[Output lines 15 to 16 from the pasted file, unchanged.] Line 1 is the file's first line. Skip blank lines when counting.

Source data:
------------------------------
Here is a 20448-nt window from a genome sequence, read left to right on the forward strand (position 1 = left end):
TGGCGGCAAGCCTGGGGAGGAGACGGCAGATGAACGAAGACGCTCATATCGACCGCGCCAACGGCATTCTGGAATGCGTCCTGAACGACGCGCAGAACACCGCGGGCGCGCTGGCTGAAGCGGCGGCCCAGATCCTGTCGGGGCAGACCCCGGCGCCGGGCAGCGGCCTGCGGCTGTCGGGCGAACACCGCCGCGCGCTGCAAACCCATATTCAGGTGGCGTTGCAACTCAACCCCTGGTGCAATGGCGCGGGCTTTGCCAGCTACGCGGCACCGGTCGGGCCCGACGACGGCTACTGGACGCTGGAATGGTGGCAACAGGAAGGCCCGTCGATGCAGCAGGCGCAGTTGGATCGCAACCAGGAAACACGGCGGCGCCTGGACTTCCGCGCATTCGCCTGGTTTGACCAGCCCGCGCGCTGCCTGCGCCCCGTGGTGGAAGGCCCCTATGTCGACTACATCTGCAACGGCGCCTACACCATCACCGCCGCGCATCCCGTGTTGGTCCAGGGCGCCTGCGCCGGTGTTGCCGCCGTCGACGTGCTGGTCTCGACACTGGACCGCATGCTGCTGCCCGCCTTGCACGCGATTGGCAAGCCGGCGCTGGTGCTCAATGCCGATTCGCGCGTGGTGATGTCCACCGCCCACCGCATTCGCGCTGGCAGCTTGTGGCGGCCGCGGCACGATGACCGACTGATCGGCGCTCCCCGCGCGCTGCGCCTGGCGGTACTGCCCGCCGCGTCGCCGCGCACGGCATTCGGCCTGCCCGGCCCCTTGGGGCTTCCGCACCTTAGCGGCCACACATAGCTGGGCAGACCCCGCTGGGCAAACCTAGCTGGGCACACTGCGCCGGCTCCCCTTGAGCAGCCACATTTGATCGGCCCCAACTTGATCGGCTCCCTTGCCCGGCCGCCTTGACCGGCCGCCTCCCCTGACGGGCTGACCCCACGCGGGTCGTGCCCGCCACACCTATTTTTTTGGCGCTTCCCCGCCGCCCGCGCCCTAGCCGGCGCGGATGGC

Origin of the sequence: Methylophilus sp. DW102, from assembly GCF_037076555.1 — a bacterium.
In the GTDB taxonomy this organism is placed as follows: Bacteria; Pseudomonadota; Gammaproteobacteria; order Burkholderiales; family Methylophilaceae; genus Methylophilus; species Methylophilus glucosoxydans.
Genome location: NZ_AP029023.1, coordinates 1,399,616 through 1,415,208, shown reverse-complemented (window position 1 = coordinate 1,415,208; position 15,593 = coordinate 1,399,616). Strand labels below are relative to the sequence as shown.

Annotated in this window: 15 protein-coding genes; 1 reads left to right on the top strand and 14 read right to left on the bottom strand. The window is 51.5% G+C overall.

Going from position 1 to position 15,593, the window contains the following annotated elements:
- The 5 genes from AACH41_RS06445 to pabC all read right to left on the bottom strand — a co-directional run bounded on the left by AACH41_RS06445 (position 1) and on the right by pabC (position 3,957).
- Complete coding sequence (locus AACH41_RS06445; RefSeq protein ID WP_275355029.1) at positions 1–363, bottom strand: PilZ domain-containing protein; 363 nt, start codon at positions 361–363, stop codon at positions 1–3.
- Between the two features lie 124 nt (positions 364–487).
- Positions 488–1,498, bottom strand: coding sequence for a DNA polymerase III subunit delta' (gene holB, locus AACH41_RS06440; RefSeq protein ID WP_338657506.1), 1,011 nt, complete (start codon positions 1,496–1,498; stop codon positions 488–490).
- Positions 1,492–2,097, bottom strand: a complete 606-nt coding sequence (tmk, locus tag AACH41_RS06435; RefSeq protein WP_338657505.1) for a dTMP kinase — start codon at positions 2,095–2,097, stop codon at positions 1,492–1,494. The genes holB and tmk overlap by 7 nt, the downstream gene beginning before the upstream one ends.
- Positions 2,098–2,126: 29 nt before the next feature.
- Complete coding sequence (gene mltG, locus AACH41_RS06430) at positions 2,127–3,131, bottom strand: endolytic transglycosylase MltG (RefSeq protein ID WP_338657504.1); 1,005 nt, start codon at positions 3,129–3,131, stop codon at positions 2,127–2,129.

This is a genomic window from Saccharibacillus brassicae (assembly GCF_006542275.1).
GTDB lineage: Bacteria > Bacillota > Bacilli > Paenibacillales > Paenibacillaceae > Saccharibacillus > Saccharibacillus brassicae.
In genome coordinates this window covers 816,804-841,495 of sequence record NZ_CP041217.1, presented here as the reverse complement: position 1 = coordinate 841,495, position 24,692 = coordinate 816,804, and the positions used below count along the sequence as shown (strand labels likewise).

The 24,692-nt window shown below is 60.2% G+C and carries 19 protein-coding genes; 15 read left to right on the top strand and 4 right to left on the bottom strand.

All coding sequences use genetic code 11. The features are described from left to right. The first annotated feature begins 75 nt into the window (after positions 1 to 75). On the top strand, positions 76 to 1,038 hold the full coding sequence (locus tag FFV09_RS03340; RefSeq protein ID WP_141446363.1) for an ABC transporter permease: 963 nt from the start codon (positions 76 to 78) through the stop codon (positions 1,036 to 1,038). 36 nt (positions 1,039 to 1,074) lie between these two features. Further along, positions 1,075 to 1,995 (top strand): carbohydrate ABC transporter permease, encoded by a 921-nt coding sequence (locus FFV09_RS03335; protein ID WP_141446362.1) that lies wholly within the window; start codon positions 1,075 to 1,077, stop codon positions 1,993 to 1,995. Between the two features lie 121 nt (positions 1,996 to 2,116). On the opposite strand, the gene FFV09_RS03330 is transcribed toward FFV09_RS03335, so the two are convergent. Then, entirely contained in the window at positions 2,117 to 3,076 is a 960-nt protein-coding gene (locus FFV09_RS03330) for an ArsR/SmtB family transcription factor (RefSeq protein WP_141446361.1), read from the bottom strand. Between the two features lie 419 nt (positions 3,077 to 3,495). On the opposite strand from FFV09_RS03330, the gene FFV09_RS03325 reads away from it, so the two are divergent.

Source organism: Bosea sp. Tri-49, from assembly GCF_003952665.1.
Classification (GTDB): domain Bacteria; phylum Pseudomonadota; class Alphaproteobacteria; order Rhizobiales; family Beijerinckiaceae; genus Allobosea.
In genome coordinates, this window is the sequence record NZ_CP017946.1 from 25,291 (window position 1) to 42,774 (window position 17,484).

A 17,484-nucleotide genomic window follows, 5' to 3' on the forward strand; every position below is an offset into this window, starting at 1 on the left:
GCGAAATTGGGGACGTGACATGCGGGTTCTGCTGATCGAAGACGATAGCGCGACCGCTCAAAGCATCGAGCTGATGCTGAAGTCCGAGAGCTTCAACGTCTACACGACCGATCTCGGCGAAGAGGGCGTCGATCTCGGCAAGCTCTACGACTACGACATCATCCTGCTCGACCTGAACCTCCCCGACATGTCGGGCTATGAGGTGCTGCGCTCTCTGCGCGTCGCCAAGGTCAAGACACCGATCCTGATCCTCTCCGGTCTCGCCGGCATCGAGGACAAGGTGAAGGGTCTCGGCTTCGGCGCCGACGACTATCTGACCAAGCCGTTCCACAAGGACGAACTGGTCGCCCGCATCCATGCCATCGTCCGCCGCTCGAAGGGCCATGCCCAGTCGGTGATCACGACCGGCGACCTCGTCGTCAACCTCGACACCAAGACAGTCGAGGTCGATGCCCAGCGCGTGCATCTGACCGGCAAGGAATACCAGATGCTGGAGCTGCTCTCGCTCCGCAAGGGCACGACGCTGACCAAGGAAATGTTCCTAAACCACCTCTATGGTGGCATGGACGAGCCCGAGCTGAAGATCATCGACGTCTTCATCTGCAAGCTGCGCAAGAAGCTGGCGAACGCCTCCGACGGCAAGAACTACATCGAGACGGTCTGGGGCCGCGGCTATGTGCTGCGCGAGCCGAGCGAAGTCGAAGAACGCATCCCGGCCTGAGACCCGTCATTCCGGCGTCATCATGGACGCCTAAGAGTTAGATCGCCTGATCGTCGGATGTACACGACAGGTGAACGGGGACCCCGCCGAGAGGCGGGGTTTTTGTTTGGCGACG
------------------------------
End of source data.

This is a genomic window from Saccharibacillus brassicae (assembly GCF_006542275.1).
GTDB lineage: Bacteria > Bacillota > Bacilli > Paenibacillales > Paenibacillaceae > Saccharibacillus > Saccharibacillus brassicae.